Posted on November 6, 2012 by The Director of Digital Media
Cross-posted from Ben Barer‘s (Fall ’10, Fellows ’11-’12) blog:
Last year, I posted a short reflection on why I wear a kippah, but there is another major aspect of publicly identifying as Jewish that I would like to fill in now. I believe that, in addition to the freedoms and decrease in antisemitism that have arisen as a result of Jews fully integrating into Western society — in the sense that, today like in no previous generation, the vast majority of non-Orthodox Jews can be said to be ‘Jews by choice’ — came the associated risk of stepping out of the fight for Judaism to modernize altogether. Why, many Jews find themselves asking, would I define myself principally through adherence to a religion that does not hold the same values I do, values that I have accepted wholeheartedly from the surrounding liberal culture? It is much easier to jump ship, remain a ‘cultural Jew’ (since it is not possible, by the tenets of Judaism, to convert out of the religion), and live in full accord with my values now.
Understandably, this is a persuasive argument, and it explains why the Orthodox denomination is the only one growing today (see, for example, here). The problem is for those of us who wish for the best of both worlds: continuing to maintain Judaism as our primary identity, while working towards aligning our religion with our values (where the two diverge). Given the reality that Jews can vote with their feet now, and choose whether to make their religion a part of their lives or not, this is largely a numbers game. Despite the extremely high value that Judaism places on her long history, and the traditions that have emerged and been maintained over the centuries, the fact is that we — the Jews alive today — constitute the religion in her entirety.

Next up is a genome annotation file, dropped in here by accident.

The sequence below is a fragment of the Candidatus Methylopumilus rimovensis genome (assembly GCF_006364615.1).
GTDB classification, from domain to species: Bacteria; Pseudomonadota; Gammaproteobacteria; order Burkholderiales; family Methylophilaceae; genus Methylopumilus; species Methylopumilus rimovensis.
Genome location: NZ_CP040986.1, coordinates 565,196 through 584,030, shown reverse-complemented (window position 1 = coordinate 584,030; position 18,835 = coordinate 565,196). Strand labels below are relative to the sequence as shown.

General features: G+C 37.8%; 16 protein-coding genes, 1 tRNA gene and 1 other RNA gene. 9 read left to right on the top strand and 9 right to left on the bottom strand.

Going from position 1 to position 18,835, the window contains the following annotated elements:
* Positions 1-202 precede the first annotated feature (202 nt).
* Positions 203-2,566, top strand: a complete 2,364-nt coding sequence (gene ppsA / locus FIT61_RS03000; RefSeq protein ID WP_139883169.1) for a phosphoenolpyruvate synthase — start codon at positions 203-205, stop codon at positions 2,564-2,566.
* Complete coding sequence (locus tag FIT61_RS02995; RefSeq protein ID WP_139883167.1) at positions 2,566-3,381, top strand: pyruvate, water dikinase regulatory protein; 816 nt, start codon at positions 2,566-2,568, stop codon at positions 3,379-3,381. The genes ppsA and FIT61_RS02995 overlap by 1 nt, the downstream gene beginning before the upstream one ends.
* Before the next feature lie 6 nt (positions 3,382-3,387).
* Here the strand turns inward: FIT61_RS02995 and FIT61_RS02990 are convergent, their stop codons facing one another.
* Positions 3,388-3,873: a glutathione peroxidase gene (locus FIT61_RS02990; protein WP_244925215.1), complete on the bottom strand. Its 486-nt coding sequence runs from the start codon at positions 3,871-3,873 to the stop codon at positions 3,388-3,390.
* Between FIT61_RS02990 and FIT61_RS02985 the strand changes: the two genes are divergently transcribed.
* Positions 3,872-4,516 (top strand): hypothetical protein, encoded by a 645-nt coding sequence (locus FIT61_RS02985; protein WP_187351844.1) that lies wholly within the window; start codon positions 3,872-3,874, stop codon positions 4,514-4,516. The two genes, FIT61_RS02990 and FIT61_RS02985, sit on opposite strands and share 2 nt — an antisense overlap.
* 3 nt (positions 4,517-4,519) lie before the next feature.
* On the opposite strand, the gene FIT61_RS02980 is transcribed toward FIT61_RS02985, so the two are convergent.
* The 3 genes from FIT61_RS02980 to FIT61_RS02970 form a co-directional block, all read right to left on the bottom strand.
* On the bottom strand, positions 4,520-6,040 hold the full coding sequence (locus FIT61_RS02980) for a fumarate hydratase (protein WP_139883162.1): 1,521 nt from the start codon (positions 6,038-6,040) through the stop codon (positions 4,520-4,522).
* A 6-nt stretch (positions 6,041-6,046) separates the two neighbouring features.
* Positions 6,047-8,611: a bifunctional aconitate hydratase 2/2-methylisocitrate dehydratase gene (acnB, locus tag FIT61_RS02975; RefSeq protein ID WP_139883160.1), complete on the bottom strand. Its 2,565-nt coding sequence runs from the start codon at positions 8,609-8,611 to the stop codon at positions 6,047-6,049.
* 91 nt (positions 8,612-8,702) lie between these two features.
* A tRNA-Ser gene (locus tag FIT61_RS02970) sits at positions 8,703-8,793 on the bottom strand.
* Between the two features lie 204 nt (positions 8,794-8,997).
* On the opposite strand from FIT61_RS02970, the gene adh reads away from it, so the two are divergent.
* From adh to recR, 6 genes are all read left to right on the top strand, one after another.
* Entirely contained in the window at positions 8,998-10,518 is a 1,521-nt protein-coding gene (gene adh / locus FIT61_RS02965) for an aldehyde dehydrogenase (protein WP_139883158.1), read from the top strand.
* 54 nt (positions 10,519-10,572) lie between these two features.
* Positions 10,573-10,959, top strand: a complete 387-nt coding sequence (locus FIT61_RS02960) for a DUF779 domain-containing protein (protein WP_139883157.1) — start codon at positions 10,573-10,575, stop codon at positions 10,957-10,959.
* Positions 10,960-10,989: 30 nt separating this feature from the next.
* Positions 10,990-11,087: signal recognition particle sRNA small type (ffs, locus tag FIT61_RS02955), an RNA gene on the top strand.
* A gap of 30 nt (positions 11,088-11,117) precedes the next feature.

If all Jews who see serious problems with the religion, given their opportunity to leave it behind and live as they wish, do in fact leave the religion, we face the unavoidable fact that the pace of change within the religion will decline precipitously. Similarly, if the high percentage of Canadians (or Americans or Israelis, given the current election seasons) who are discouraged by the state of their country leave the country rather than trying to fix it, assuming that this was as fluid and easy as it is to change one’s ritual observance of Judaism, there is no doubt that the country would lose the richness that can only be achieved through rigorous debate and a multiplicity of opinions.
This is why I wear a kippah, דווקא (especially) when I do not fit the stereotype, as I think that it is imperative for all Jews who find meaning in our tradition, and who are disillusioned about some aspect of it, to fight for a Judaism of the future that hears our concerns and is, as a result, a Judaism that appeals to more, not fewer, people.